Santa Paula Planning Commission Approves New Battery Storage Project


By Sheryl Hamlin
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A new project for the property at 132 N. 13th Street adjacent to the Edison (SCE) Wakefield substation has been approved by the Santa Paula Planning Commission during the September 29, 2020 meeting.

History

A previous BESS (Battery Energy Storage System) had been planned and approved for this location starting in 2016 when the FERC (Federal Energy Regulatory Commission) approved a 9.99 MW plant for Santa Paula. FERC

Two Community meetings were held in Santa Paula to introduce the concept:

3/28/2017 First Community Meeting
5/24/2017 Second Community Meeting No Zaid attendance at this meeting. Was ZGlobal negotiating the buyout at this point? Second Community Meeting

In May 2017, a mitigated negative declaration of the ZGlobal project was sent to the CA Energy Department. MND

1/23/2018, the Santa Paula Planning Commission approves the ZGlobal project with a CUP. From the staff report of 9/30/2020 the timeline is given as follows:

On January 23, 2018, the City of Santa Paula Planning Commission adopted Resolution No. 3774 approving Project No. 16-CUP-02 BESS and certifying a Mitigated Negative Declaration (SCH No. 2017051036) for a Battery Energy Storage System (BESS) located at 132 North 13th Street, Santa Paula, CA 93060. This land use entitlement was valid for one-year, through 23 January 2019.

Read about that meeting here

As of 9/30/2020, the project is shown on both the ZGlobal website and the esVolta website.


Z-Global website

“Innovative non-utility off-take agreement represents a first in the storage industry”
esVolta website

Change of Ownership

The Ventura County Assessor shows a change in ownership as of 8/23/17. Click here with APN 101-0-241-185. The previous sale was 10/12/2016 as reported here. Who was the owner when the Planning Commission approved the project in 2018?

How Does the New BESS from esVolta Differ from the ZGlobal Bess?

The ZGlobal BESS was a series of metal storage containers, each containing 5 MW of lithium ion battery power. The proposed system would have accommodated up to 20 MW. Batteries were supplied by Samsung as was the battery management software. ZGlobal never addressed how the battery management system incorporated the addition of new containers into a “hot” system. The ZGlobal BESS site had an office which was manned during office hours and a SCADA system. ZGlobal’s system would be activated to deliver power when the grid needed more power. ZGlobal planned a solar array to charge the batteries.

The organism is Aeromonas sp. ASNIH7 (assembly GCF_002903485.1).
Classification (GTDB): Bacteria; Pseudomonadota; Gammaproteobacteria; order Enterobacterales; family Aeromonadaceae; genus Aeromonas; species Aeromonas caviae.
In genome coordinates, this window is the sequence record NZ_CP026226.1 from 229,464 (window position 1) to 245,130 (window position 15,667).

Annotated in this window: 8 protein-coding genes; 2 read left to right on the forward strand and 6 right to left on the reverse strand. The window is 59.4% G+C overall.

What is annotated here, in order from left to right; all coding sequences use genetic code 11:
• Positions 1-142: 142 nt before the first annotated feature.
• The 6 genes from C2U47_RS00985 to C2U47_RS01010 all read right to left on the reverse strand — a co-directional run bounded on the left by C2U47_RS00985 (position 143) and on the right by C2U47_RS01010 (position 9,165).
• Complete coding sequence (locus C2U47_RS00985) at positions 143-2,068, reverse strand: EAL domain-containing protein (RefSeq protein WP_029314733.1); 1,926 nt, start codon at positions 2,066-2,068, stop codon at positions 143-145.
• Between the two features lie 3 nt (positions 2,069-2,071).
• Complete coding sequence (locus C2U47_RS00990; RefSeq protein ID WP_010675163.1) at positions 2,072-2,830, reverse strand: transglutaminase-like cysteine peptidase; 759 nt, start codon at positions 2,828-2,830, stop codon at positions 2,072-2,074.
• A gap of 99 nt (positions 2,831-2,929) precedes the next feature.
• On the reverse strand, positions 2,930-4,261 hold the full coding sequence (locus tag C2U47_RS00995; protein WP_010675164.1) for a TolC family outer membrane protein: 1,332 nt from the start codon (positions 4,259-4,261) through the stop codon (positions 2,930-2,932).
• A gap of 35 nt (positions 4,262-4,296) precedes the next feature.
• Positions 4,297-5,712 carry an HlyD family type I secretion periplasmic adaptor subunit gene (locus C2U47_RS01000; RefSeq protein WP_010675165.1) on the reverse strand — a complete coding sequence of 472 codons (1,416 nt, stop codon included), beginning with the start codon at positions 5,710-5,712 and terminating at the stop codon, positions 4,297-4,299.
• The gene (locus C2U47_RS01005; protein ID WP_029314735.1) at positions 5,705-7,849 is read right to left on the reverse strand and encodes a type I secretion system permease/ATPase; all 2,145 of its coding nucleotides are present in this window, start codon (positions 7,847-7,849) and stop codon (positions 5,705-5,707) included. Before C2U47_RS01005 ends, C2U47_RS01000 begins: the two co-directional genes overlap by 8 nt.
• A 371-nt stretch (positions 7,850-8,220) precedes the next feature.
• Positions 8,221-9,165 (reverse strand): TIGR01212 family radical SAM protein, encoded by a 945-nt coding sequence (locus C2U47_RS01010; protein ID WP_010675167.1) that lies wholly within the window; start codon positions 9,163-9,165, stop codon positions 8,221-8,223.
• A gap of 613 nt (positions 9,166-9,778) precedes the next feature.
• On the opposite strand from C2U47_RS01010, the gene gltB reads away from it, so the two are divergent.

The site and project were purchased from ZGlobal by esVolta, but no date was given for that transaction in the staff report. Ventura County Assessor records the sale on 8/23/2017. The 30 MW/60MWh esVolta BESS is monolithic in that all modules, each containing 255 lithium phosphate cells, are installed initially. The batteries are supplied by Powin, with offices in Oregon and Taipei, Taiwan. The staff report says:

“lithium ion phosphate batteries are safer than other commonly used lithium-ion alternatives such as cobalt-based lithium metal cathodes. Lithium ion phosphate batteries nearly eliminate the risk of battery fire propagation or explosion because of the improved stability and very high thermal runaway point. “

The esVolta is unmanned with a SCADA system. The staff report indicates “The project would be remotely monitored at all times” but it does not say by whom, where the response team is located and what the response times would be in the event of an alarm.

The esVolta BESS will be charged by the grid not by renewable solar. The batteries charge and discharge to the grid as needed. The esVolta website says: “Innovative non-utility off-take agreement represents a first in the storage industry”.

Applicants responding to questions were Mr. Rishad Olpadwala (Development), Chris Baker (Engineering), and Melissa from Rincon for CEQA.

Concerns

Five concerns were received from citizens about the project:

Comment on the disastrous battery fire in Arizona at an APS (Arizona Public Storage) BESS. Read about the report here: APS Details Cause of Battery Fire and Explosion, Proposes Safety Fixes The applicant is in contact with the fire chief and indicated that new fire safety standards have been developed.

Comment on ingress/egress for a dead-end street. The applicant indicated that VCFPD has determined they can turn around and that helicopters could be deployed.

Why does the proposed BESS not comply with CPUC regulations? Because, according to the applicant, the BESS is a privately owned venture and not a public utility.

SCE must permit and construct the interconnect to the Wakefield Station. According to the applicant, this process started “three years ago” and they are now negotiating an interconnect agreement. Note that three years ago would mean that ZGlobal and esVolta were in talks prior to the final approval by the Planning commission of the ZGlobal project in 2018.

Public Comments

The meeting was held via Zoom. The Planning Commission deploys Zoom as a mass meeting, which means that each commissioner, staff member or citizen must get an individual session from the Zoom administrator. Comments may be submitted via the comment card on the city’s website which limits comments to 250 words or by raising hand (virtually) via Zoom.